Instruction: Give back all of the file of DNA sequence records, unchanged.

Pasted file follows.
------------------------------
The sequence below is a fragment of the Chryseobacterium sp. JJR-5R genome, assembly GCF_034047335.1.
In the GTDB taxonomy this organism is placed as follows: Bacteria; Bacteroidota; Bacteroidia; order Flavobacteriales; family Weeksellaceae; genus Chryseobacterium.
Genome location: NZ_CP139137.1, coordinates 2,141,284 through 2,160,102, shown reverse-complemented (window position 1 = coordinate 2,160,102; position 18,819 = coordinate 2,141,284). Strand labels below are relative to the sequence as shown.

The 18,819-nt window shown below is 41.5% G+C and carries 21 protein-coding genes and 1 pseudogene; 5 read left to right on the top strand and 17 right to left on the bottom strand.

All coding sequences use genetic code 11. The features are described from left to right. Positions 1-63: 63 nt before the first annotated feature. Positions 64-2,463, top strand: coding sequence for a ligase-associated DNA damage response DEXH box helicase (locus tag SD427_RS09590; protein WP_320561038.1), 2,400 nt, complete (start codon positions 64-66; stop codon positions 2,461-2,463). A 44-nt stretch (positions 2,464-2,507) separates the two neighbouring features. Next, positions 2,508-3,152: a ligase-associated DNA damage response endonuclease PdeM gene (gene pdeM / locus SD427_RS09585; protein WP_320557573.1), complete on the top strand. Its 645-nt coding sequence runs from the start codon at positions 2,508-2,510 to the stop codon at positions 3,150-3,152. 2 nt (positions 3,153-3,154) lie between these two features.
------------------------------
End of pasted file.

The sequence below is a fragment of the Chryseobacterium sp. JJR-5R genome, assembly GCF_034047335.1.
In the GTDB taxonomy this organism is placed as follows: Bacteria; Bacteroidota; Bacteroidia; order Flavobacteriales; family Weeksellaceae; genus Chryseobacterium.
Genome location: NZ_CP139137.1, coordinates 2,141,284 through 2,160,102, shown reverse-complemented (window position 1 = coordinate 2,160,102; position 18,819 = coordinate 2,141,284). Strand labels below are relative to the sequence as shown.

The 18,819-nt window shown below is 41.5% G+C and carries 21 protein-coding genes and 1 pseudogene; 5 read left to right on the top strand and 17 right to left on the bottom strand.

All coding sequences use genetic code 11. The features are described from left to right. Positions 1-63: 63 nt before the first annotated feature. Positions 64-2,463, top strand: coding sequence for a ligase-associated DNA damage response DEXH box helicase (locus tag SD427_RS09590; protein WP_320561038.1), 2,400 nt, complete (start codon positions 64-66; stop codon positions 2,461-2,463). A 44-nt stretch (positions 2,464-2,507) separates the two neighbouring features. Next, positions 2,508-3,152: a ligase-associated DNA damage response endonuclease PdeM gene (gene pdeM / locus SD427_RS09585; protein WP_320557573.1), complete on the top strand. Its 645-nt coding sequence runs from the start codon at positions 2,508-2,510 to the stop codon at positions 3,150-3,152. 2 nt (positions 3,153-3,154) lie between these two features.